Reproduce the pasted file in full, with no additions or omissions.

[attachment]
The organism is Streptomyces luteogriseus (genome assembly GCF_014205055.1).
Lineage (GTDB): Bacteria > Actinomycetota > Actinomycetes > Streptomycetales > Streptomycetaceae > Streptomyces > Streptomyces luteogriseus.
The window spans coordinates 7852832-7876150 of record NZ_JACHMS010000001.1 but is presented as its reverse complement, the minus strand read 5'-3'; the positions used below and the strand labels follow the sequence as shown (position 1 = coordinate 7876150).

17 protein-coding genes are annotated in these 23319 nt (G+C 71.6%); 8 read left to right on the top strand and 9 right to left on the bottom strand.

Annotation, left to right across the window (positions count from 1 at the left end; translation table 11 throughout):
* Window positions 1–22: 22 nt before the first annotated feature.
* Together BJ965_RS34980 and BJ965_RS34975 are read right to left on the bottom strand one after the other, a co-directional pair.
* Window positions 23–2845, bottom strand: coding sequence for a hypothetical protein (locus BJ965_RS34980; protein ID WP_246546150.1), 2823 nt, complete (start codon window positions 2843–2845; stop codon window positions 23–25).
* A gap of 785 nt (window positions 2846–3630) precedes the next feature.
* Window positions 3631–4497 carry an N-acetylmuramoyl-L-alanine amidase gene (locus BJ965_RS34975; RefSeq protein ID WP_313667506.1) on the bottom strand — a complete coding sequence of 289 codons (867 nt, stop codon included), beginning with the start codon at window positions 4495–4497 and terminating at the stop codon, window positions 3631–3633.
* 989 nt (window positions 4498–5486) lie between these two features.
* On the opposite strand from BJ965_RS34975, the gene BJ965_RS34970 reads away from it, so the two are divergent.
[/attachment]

The organism is Streptomyces luteogriseus (genome assembly GCF_014205055.1).
Lineage (GTDB): Bacteria > Actinomycetota > Actinomycetes > Streptomycetales > Streptomycetaceae > Streptomyces > Streptomyces luteogriseus.
The window spans coordinates 7852832-7876150 of record NZ_JACHMS010000001.1 but is presented as its reverse complement, the minus strand read 5'-3'; the positions used below and the strand labels follow the sequence as shown (position 1 = coordinate 7876150).

17 protein-coding genes are annotated in these 23319 nt (G+C 71.6%); 8 read left to right on the top strand and 9 right to left on the bottom strand.

Annotation, left to right across the window (positions count from 1 at the left end; translation table 11 throughout):
* Window positions 1–22: 22 nt before the first annotated feature.
* Together BJ965_RS34980 and BJ965_RS34975 are read right to left on the bottom strand one after the other, a co-directional pair.
* Window positions 23–2845, bottom strand: coding sequence for a hypothetical protein (locus BJ965_RS34980; protein ID WP_246546150.1), 2823 nt, complete (start codon window positions 2843–2845; stop codon window positions 23–25).
* A gap of 785 nt (window positions 2846–3630) precedes the next feature.
* Window positions 3631–4497 carry an N-acetylmuramoyl-L-alanine amidase gene (locus BJ965_RS34975; RefSeq protein ID WP_313667506.1) on the bottom strand — a complete coding sequence of 289 codons (867 nt, stop codon included), beginning with the start codon at window positions 4495–4497 and terminating at the stop codon, window positions 3631–3633.
* 989 nt (window positions 4498–5486) lie between these two features.
* On the opposite strand from BJ965_RS34975, the gene BJ965_RS34970 reads away from it, so the two are divergent.